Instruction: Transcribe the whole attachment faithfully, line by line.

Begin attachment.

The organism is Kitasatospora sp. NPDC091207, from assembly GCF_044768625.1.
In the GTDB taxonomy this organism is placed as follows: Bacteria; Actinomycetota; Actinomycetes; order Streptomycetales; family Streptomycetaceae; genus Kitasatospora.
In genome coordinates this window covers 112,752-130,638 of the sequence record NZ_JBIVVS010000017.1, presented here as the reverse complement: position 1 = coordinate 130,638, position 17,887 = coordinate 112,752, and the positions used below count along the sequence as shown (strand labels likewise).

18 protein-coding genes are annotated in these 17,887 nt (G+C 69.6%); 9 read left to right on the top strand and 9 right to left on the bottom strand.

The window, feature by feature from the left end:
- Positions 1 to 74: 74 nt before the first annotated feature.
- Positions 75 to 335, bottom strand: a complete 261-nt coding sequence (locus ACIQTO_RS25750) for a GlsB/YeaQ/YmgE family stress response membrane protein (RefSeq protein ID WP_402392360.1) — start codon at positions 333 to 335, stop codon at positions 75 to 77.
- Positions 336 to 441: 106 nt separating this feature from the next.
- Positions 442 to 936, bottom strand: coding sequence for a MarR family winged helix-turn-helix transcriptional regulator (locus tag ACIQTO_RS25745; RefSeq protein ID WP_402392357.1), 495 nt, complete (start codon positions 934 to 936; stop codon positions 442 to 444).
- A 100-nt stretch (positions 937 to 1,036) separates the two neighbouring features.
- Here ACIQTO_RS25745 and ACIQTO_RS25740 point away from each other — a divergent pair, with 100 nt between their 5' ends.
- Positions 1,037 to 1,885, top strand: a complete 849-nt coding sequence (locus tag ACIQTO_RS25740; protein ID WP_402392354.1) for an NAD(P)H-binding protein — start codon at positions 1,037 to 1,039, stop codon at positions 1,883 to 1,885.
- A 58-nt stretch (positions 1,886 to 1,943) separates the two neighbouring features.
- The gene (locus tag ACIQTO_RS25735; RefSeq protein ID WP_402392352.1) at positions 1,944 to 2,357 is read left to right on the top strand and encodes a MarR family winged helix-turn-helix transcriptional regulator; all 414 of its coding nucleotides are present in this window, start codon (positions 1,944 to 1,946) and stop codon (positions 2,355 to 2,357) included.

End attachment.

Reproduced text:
The organism is Kitasatospora sp. NPDC091207, from assembly GCF_044768625.1.
In the GTDB taxonomy this organism is placed as follows: Bacteria; Actinomycetota; Actinomycetes; order Streptomycetales; family Streptomycetaceae; genus Kitasatospora.
In genome coordinates this window covers 112,752-130,638 of the sequence record NZ_JBIVVS010000017.1, presented here as the reverse complement: position 1 = coordinate 130,638, position 17,887 = coordinate 112,752, and the positions used below count along the sequence as shown (strand labels likewise).

18 protein-coding genes are annotated in these 17,887 nt (G+C 69.6%); 9 read left to right on the top strand and 9 right to left on the bottom strand.

The window, feature by feature from the left end:
- Positions 1 to 74: 74 nt before the first annotated feature.
- Positions 75 to 335, bottom strand: a complete 261-nt coding sequence (locus ACIQTO_RS25750) for a GlsB/YeaQ/YmgE family stress response membrane protein (RefSeq protein ID WP_402392360.1) — start codon at positions 333 to 335, stop codon at positions 75 to 77.
- Positions 336 to 441: 106 nt separating this feature from the next.
- Positions 442 to 936, bottom strand: coding sequence for a MarR family winged helix-turn-helix transcriptional regulator (locus tag ACIQTO_RS25745; RefSeq protein ID WP_402392357.1), 495 nt, complete (start codon positions 934 to 936; stop codon positions 442 to 444).
- A 100-nt stretch (positions 937 to 1,036) separates the two neighbouring features.
- Here ACIQTO_RS25745 and ACIQTO_RS25740 point away from each other — a divergent pair, with 100 nt between their 5' ends.
- Positions 1,037 to 1,885, top strand: a complete 849-nt coding sequence (locus tag ACIQTO_RS25740; protein ID WP_402392354.1) for an NAD(P)H-binding protein — start codon at positions 1,037 to 1,039, stop codon at positions 1,883 to 1,885.
- A 58-nt stretch (positions 1,886 to 1,943) separates the two neighbouring features.
- The gene (locus tag ACIQTO_RS25735; RefSeq protein ID WP_402392352.1) at positions 1,944 to 2,357 is read left to right on the top strand and encodes a MarR family winged helix-turn-helix transcriptional regulator; all 414 of its coding nucleotides are present in this window, start codon (positions 1,944 to 1,946) and stop codon (positions 2,355 to 2,357) included.